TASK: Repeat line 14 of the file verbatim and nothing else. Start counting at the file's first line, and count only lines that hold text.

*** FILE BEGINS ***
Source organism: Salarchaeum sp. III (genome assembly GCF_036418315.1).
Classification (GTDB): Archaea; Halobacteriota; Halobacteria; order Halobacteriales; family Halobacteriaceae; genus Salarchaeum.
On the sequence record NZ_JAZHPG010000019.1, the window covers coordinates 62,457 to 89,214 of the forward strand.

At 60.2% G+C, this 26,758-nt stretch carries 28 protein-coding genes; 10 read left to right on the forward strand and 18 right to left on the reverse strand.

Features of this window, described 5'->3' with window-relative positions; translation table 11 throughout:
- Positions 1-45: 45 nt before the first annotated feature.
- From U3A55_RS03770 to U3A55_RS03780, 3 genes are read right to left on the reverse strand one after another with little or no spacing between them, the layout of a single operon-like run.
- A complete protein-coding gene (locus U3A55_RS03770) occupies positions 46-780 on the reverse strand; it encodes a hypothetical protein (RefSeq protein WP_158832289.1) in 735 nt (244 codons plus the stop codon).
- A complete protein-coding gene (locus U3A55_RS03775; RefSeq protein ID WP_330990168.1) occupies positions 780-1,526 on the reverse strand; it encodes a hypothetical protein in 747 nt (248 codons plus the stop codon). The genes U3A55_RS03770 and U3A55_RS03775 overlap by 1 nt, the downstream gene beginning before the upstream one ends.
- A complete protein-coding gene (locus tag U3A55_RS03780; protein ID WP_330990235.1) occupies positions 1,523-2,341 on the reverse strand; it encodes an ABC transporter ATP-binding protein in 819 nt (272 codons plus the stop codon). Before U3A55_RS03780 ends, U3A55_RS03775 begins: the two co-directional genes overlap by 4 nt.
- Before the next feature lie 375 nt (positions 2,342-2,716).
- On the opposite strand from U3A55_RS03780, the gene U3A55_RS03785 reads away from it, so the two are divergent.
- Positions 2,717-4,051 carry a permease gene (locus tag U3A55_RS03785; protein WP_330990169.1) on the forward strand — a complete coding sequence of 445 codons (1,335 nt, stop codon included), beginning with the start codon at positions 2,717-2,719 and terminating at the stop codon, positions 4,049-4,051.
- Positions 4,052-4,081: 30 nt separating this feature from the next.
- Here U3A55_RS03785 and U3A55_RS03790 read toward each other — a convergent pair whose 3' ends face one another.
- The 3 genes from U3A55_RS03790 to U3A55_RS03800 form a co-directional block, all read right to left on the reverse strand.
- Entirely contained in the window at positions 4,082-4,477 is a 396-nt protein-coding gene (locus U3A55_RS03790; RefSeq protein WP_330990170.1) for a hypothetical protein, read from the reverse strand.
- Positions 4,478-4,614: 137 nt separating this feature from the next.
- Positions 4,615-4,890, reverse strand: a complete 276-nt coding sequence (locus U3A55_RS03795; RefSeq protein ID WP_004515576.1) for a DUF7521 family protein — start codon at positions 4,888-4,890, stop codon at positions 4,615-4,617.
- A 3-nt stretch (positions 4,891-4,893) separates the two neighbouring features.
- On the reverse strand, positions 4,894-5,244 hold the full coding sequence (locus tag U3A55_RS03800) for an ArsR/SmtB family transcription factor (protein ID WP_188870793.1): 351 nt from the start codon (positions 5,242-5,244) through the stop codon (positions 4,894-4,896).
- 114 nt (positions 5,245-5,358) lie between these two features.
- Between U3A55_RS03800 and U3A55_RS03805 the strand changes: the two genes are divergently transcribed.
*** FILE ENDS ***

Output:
- Positions 4,052-4,081: 30 nt separating this feature from the next.